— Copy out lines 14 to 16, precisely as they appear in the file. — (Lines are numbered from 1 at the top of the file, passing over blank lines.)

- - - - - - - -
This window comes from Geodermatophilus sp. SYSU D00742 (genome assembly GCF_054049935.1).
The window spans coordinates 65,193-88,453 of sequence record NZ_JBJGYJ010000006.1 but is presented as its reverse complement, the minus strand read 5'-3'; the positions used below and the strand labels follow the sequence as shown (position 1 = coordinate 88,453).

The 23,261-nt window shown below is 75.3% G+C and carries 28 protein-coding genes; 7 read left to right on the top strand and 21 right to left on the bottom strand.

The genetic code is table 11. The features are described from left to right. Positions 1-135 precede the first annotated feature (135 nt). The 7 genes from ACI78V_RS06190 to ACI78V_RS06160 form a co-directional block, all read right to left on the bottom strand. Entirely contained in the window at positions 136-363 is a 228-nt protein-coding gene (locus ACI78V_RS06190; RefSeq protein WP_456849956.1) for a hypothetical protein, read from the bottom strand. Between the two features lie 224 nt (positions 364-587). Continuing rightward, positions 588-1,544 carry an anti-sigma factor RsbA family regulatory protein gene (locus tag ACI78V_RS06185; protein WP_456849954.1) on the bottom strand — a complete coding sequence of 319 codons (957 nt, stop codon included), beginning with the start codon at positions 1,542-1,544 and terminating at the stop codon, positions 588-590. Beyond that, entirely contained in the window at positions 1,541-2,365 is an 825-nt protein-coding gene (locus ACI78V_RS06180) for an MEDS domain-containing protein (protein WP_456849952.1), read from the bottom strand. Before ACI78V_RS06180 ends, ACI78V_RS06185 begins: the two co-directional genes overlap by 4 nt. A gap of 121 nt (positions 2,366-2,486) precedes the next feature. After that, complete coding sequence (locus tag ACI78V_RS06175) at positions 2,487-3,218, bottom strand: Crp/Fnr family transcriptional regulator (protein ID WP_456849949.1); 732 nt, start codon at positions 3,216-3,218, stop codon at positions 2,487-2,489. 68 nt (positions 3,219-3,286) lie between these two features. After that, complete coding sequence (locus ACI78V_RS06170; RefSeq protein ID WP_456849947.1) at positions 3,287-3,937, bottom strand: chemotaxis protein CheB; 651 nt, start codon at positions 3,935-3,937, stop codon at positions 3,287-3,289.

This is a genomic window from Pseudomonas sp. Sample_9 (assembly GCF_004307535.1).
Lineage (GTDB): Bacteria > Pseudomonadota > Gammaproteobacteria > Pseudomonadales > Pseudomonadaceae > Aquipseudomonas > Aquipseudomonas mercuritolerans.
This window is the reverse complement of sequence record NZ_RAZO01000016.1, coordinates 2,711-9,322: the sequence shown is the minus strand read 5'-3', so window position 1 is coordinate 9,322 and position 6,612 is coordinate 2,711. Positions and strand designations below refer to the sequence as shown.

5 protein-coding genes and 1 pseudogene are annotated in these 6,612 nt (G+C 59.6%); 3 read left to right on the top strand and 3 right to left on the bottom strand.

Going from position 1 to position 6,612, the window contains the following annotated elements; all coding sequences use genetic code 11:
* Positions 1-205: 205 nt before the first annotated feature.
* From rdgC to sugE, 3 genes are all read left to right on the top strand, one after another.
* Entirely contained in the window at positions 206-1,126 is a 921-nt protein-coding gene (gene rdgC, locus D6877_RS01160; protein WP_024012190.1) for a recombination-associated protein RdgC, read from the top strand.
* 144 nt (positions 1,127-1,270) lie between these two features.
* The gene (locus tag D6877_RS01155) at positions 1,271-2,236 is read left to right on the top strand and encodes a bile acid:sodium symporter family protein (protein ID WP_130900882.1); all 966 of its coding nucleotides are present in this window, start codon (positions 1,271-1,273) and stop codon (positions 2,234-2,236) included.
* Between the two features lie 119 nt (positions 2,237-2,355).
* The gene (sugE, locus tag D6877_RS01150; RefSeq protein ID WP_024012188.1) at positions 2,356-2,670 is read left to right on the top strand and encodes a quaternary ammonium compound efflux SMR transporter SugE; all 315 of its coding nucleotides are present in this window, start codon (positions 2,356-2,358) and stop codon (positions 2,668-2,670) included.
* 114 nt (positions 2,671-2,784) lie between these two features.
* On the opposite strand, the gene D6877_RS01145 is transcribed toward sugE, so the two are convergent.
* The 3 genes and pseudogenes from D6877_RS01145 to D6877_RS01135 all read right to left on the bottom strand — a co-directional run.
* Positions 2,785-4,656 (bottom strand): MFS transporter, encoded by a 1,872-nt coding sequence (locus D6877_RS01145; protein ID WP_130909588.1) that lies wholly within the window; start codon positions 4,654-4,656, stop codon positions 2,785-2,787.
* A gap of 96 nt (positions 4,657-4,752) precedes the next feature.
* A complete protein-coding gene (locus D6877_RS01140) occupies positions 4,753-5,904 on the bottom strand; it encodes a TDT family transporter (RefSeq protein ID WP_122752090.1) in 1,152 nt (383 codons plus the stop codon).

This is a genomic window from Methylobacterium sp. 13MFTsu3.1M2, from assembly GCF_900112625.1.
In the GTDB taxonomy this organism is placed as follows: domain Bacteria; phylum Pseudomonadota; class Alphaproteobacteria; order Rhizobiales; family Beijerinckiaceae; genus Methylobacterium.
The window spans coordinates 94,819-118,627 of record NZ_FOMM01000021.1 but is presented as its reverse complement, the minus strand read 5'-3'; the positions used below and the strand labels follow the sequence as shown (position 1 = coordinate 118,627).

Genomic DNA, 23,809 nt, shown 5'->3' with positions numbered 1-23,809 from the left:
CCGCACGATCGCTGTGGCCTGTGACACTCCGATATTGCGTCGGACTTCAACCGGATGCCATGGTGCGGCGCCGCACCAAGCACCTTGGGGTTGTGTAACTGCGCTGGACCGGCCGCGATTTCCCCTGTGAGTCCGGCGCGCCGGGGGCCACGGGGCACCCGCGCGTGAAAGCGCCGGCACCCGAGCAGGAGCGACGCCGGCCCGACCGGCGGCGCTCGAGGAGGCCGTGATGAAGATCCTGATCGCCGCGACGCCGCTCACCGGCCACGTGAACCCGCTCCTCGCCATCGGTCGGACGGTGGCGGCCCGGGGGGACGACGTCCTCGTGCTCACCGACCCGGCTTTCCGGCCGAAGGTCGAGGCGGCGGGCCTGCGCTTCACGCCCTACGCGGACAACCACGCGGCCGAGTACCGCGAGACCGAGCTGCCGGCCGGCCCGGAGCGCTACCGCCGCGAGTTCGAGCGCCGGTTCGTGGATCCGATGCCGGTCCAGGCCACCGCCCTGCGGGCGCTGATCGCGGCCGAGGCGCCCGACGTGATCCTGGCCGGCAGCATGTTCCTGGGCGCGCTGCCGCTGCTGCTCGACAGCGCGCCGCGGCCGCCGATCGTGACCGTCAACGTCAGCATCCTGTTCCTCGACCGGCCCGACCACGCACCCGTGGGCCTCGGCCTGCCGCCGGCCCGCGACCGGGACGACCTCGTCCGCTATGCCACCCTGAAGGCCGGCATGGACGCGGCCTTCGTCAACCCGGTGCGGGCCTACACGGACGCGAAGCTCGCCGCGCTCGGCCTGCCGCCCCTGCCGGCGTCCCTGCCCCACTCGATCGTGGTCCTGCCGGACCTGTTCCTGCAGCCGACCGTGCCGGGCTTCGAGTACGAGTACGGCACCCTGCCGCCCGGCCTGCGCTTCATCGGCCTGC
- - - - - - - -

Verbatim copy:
* The gene (locus tag D6877_RS01155) at positions 1,271-2,236 is read left to right on the top strand and encodes a bile acid:sodium symporter family protein (protein ID WP_130900882.1); all 966 of its coding nucleotides are present in this window, start codon (positions 1,271-1,273) and stop codon (positions 2,234-2,236) included.
* Between the two features lie 119 nt (positions 2,237-2,355).
* The gene (sugE, locus tag D6877_RS01150; RefSeq protein ID WP_024012188.1) at positions 2,356-2,670 is read left to right on the top strand and encodes a quaternary ammonium compound efflux SMR transporter SugE; all 315 of its coding nucleotides are present in this window, start codon (positions 2,356-2,358) and stop codon (positions 2,668-2,670) included.